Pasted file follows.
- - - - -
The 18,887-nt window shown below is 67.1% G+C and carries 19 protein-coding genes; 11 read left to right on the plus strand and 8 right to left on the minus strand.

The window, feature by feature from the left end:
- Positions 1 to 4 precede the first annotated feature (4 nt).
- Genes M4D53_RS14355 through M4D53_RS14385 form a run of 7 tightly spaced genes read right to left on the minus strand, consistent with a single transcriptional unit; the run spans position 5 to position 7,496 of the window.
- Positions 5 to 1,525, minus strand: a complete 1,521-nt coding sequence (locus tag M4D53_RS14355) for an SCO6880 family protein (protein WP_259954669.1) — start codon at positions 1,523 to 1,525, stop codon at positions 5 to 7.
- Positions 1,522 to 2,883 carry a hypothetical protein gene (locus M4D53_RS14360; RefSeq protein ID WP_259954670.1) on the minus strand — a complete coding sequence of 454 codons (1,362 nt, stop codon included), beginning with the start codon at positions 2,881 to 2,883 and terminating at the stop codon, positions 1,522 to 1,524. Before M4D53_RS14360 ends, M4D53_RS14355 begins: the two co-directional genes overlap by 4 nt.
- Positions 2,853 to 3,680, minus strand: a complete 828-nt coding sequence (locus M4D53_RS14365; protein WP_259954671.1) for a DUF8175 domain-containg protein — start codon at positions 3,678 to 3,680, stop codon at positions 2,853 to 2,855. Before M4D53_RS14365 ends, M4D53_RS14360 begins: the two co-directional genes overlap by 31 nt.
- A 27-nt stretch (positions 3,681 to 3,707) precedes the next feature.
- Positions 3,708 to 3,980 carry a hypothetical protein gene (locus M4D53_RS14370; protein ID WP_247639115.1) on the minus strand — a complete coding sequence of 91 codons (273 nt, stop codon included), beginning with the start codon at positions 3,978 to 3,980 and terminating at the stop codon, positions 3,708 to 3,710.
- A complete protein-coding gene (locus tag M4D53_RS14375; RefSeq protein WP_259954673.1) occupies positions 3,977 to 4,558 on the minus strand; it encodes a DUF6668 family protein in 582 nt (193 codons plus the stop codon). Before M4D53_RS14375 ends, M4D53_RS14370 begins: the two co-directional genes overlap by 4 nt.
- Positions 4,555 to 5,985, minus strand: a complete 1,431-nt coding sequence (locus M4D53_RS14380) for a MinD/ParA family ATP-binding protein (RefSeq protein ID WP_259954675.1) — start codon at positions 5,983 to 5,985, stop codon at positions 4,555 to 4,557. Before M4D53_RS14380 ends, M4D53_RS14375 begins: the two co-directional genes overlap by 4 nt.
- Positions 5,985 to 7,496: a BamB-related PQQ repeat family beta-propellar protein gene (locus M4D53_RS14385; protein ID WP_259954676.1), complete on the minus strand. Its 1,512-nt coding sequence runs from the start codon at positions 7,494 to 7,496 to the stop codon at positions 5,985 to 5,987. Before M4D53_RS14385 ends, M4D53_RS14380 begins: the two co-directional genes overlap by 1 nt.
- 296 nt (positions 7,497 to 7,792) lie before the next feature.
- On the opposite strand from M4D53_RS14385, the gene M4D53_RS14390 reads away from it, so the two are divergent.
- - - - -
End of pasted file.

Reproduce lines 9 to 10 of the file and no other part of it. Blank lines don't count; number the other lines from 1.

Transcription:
- Positions 3,708 to 3,980 carry a hypothetical protein gene (locus M4D53_RS14370; protein ID WP_247639115.1) on the minus strand — a complete coding sequence of 91 codons (273 nt, stop codon included), beginning with the start codon at positions 3,978 to 3,980 and terminating at the stop codon, positions 3,708 to 3,710.
- A complete protein-coding gene (locus tag M4D53_RS14375; RefSeq protein WP_259954673.1) occupies positions 3,977 to 4,558 on the minus strand; it encodes a DUF6668 family protein in 582 nt (193 codons plus the stop codon). Before M4D53_RS14375 ends, M4D53_RS14370 begins: the two co-directional genes overlap by 4 nt.